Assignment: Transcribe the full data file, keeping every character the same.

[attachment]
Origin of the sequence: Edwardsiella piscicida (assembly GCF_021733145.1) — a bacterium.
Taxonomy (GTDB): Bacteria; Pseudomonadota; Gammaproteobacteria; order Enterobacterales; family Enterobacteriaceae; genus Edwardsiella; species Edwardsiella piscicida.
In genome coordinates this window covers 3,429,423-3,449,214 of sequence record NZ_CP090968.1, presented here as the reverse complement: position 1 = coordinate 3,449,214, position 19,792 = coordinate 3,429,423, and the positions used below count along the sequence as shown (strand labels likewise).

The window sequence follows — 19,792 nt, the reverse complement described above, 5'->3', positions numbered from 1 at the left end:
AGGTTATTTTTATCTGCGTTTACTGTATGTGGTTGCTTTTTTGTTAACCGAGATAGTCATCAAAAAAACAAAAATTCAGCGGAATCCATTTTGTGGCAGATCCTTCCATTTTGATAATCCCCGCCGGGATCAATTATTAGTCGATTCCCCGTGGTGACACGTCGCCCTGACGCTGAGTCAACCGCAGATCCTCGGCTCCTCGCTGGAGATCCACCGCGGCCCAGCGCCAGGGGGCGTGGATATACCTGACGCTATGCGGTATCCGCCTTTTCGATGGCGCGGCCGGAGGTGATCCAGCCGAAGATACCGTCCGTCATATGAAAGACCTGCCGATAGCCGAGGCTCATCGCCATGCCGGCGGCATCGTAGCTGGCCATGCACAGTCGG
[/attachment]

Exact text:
Origin of the sequence: Edwardsiella piscicida (assembly GCF_021733145.1) — a bacterium.
Taxonomy (GTDB): Bacteria; Pseudomonadota; Gammaproteobacteria; order Enterobacterales; family Enterobacteriaceae; genus Edwardsiella; species Edwardsiella piscicida.
In genome coordinates this window covers 3,429,423-3,449,214 of sequence record NZ_CP090968.1, presented here as the reverse complement: position 1 = coordinate 3,449,214, position 19,792 = coordinate 3,429,423, and the positions used below count along the sequence as shown (strand labels likewise).

The window sequence follows — 19,792 nt, the reverse complement described above, 5'->3', positions numbered from 1 at the left end:
AGGTTATTTTTATCTGCGTTTACTGTATGTGGTTGCTTTTTTGTTAACCGAGATAGTCATCAAAAAAACAAAAATTCAGCGGAATCCATTTTGTGGCAGATCCTTCCATTTTGATAATCCCCGCCGGGATCAATTATTAGTCGATTCCCCGTGGTGACACGTCGCCCTGACGCTGAGTCAACCGCAGATCCTCGGCTCCTCGCTGGAGATCCACCGCGGCCCAGCGCCAGGGGGCGTGGATATACCTGACGCTATGCGGTATCCGCCTTTTCGATGGCGCGGCCGGAGGTGATCCAGCCGAAGATACCGTCCGTCATATGAAAGACCTGCCGATAGCCGAGGCTCATCGCCATGCCGGCGGCATCGTAGCTGGCCATGCACAGTCGG